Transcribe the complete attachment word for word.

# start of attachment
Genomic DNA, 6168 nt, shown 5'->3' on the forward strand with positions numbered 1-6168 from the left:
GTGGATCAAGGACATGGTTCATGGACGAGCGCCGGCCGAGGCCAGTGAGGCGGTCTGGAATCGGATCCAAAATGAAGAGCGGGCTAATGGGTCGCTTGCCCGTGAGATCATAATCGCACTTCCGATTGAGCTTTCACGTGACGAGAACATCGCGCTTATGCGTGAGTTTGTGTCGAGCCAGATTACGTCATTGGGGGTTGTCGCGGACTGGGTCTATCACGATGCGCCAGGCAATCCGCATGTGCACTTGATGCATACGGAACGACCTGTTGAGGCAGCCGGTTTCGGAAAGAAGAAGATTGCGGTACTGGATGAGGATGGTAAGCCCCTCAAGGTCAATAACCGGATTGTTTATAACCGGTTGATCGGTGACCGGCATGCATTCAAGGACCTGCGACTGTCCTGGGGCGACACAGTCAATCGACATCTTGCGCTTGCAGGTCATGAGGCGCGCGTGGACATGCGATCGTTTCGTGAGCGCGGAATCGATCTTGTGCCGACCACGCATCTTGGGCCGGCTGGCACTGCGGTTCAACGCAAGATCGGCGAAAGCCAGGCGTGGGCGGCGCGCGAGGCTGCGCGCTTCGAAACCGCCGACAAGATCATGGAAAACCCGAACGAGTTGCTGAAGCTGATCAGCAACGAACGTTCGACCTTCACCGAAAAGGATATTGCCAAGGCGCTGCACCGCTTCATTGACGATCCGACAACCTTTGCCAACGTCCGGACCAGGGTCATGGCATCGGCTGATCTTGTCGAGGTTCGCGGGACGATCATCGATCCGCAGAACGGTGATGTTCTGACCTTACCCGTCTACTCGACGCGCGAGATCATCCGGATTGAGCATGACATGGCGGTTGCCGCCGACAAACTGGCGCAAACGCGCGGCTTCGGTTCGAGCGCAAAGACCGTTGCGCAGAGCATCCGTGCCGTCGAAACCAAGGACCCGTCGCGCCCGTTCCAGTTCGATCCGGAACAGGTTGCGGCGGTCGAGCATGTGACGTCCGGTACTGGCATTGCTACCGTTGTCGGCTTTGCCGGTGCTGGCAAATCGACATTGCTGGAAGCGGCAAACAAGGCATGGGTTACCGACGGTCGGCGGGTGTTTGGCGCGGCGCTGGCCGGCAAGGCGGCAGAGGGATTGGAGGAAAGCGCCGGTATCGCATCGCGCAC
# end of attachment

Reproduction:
Genomic DNA, 6168 nt, shown 5'->3' on the forward strand with positions numbered 1-6168 from the left:
GTGGATCAAGGACATGGTTCATGGACGAGCGCCGGCCGAGGCCAGTGAGGCGGTCTGGAATCGGATCCAAAATGAAGAGCGGGCTAATGGGTCGCTTGCCCGTGAGATCATAATCGCACTTCCGATTGAGCTTTCACGTGACGAGAACATCGCGCTTATGCGTGAGTTTGTGTCGAGCCAGATTACGTCATTGGGGGTTGTCGCGGACTGGGTCTATCACGATGCGCCAGGCAATCCGCATGTGCACTTGATGCATACGGAACGACCTGTTGAGGCAGCCGGTTTCGGAAAGAAGAAGATTGCGGTACTGGATGAGGATGGTAAGCCCCTCAAGGTCAATAACCGGATTGTTTATAACCGGTTGATCGGTGACCGGCATGCATTCAAGGACCTGCGACTGTCCTGGGGCGACACAGTCAATCGACATCTTGCGCTTGCAGGTCATGAGGCGCGCGTGGACATGCGATCGTTTCGTGAGCGCGGAATCGATCTTGTGCCGACCACGCATCTTGGGCCGGCTGGCACTGCGGTTCAACGCAAGATCGGCGAAAGCCAGGCGTGGGCGGCGCGCGAGGCTGCGCGCTTCGAAACCGCCGACAAGATCATGGAAAACCCGAACGAGTTGCTGAAGCTGATCAGCAACGAACGTTCGACCTTCACCGAAAAGGATATTGCCAAGGCGCTGCACCGCTTCATTGACGATCCGACAACCTTTGCCAACGTCCGGACCAGGGTCATGGCATCGGCTGATCTTGTCGAGGTTCGCGGGACGATCATCGATCCGCAGAACGGTGATGTTCTGACCTTACCCGTCTACTCGACGCGCGAGATCATCCGGATTGAGCATGACATGGCGGTTGCCGCCGACAAACTGGCGCAAACGCGCGGCTTCGGTTCGAGCGCAAAGACCGTTGCGCAGAGCATCCGTGCCGTCGAAACCAAGGACCCGTCGCGCCCGTTCCAGTTCGATCCGGAACAGGTTGCGGCGGTCGAGCATGTGACGTCCGGTACTGGCATTGCTACCGTTGTCGGCTTTGCCGGTGCTGGCAAATCGACATTGCTGGAAGCGGCAAACAAGGCATGGGTTACCGACGGTCGGCGGGTGTTTGGCGCGGCGCTGGCCGGCAAGGCGGCAGAGGGATTGGAGGAAAGCGCCGGTATCGCATCGCGCAC